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Title: The geochemistry and geomicrobiology of a salinity-stratified coastal carbonate aquifer : Yucatan Peninsula, Mexico
Author: Smith, Samantha Lisa.
ISNI:       0000 0001 2449 9158
Awarding Body: University of Bristol
Current Institution: University of Bristol
Date of Award: 2004
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Geochemical and geomicrobiological data combined with in situ experiments and numerical modeling were used to assess the rates and distribution of modern carbonate diagenesis along the east coast of the Yucatan Peninsula platform (Mexico). The platform hosts a salinity-stratified aquifer where a thin meteoric lens is separated from underlying saline water by a well-defined mixmg zone. An extensive network of flooded caves discharges brackish lens water to the Caribbean Sea, while seawater flows into the caves at depth. Lens waters are enriched in calcium (Caxs = 2.19 ± 0.55 mM, n = 77) relative to the dilution of seawater. However, within the 'freshwater system', the majority (61 %) of CaC03 dissolution occurs in the 10 m-thick vadose zone due to high ground air pC02 (-1.18%). Caxs combined with recharge estimates indicate a vadose dissolution rate of 22.9 metric tons/km2/a (porosity generation = 8.64 xl 04%/a). Some (",,9.5% of the total) dissolution may also occur in lens waters due to organic matter oxidation, however precipitation in the upper lens via degassing and mixing with the lens base is also likely. Comparatively, dissolution potential is enhanced in the fresh-salt water mixing zone, however, geochemical modeling alone cannot explain the locus or extent of undersaturation. Model results from the mixing of brackish and saline water estimate maximum calcite undersaturation at -75% seawater (SW), while field data shows two zones of undersaturation. These zones occur near the top (-35% SW) and bottom (-95% SW) of the mixing zone and in situ dissolution experiments reveal associated enhanced calcite dissolution. The maintenance of undersaturation is driven by increases in bacterial activity (evidenced by increases in inferred reproduction rates, decreases in pH and dissolved oxygen and increases in pC02). Most bacteria are heterotrophs, although acidproducing sulfur-oxidising bacteria (SOX) may also be important in driving undersaturation. Where bacterial activity approaches zero, calcite saturation (SI-C) approaches equilibrium. Despite the thermodynamic potential for Dorag dolomitisation within some (-50-80% SW) mixing zone waters, no significant amount of dolomite is found in the associated wall-rock and Mg2+and Ca2+ concentrations are not significantly different from those expected from fresh-salt water mixing. However, replacement dolomitisation may occur in the underlying saline zone where waters are depleted of magnesium (Mgxs = -1.16 ± 3.31 mM) and enriched in calcium (Caxs = + 1.24 ± 3.01 mM) (n = 48). This study offers a unique insight into the diagenetic processes within the zone of saline groundwaters and geochemical data reveal that there are two distinct 'sub-zones': shallow «40 m water depth) and deep (>40 m). In the shallow saline zone, bacteria continue to maintain calcite undersaturation via organic matter breakdown and pC02 production, although the shallow saline ground waters remain supersaturated with respect to disordered dolomite. In this zone, dolomitisation may also be associated with the (bacterial?) re-oxidation of reduced sulfur species (S04XS= +0.82 ± 0.40 mM, n = 34). In the deep saline zone, however, sulfate enrichment is due to the dissolution of anhydrite (AN) clasts within breccia deposits located ~ 110 m below the surface (evidenced by CaXS:S04XSratios, l)34S-S0t values and SI-AN increases with depth). Concurrent Mg2+ depletions and positive Caxs (beyond that due to CaS04 dissolution) indicate replacement dolomitisation is also occurring. Petrographic results suggest wall-rock dolomite does not occur outside the saline zone, and may only occur at coastal sites, the dolomites are of seawater origin and that the amount of dolomite increases where there is interconnected porosity, reinforcing the importance of Mg-rich fluid circulation. Five shallow saline zone sites have chemistries resembling the deep saline zone. These 'outliers' may offer insight into deep saline zone circulation patterns, where upwelling of geothermally-heated water occurs through regions of increased cavernous porosity rock in response to outflowing lens waters at low tide. This brackish water outflow also results in a compensatory east to west inflow of seawater at depth. This circulation 'pattern' explains the previously unexplained co-variance of maximum saline groundwater inflow rates with low tide and minimum inflow rates with high tide.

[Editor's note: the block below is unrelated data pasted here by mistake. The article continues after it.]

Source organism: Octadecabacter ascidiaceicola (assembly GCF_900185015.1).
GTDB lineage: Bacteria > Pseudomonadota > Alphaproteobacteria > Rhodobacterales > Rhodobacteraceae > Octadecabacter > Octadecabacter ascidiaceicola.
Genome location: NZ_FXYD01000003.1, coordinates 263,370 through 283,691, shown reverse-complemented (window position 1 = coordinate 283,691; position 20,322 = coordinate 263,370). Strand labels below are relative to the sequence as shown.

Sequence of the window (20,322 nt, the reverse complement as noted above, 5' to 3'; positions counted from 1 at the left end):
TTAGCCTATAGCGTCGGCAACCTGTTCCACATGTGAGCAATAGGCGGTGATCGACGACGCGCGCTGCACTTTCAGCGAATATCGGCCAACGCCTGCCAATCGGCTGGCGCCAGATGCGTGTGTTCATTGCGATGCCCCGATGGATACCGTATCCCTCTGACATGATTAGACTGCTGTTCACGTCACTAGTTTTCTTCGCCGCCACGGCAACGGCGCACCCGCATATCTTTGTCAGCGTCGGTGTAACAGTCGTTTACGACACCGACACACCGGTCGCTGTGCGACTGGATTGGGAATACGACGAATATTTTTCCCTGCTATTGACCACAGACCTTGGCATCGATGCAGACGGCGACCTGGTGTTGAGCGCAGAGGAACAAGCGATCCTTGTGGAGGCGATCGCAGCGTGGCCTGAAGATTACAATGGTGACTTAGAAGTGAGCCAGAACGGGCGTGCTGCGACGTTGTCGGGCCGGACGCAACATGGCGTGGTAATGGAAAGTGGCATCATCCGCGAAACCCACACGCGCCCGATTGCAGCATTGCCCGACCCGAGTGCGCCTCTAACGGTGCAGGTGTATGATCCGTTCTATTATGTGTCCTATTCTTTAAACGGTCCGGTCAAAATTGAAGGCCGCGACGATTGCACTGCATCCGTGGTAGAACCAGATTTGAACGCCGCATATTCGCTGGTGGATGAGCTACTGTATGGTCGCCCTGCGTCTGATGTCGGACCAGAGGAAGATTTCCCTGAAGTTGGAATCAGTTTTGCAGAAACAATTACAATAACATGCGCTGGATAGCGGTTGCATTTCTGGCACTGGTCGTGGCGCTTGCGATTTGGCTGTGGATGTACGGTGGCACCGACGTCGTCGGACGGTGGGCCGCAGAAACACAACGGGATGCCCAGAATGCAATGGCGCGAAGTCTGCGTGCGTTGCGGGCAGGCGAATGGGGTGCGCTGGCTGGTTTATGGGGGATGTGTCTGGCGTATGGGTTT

Supervisor: Not available Sponsor: Not available
Qualification Name: Thesis (Ph.D.) Qualification Level: Doctoral
EThOS ID:  DOI: Not available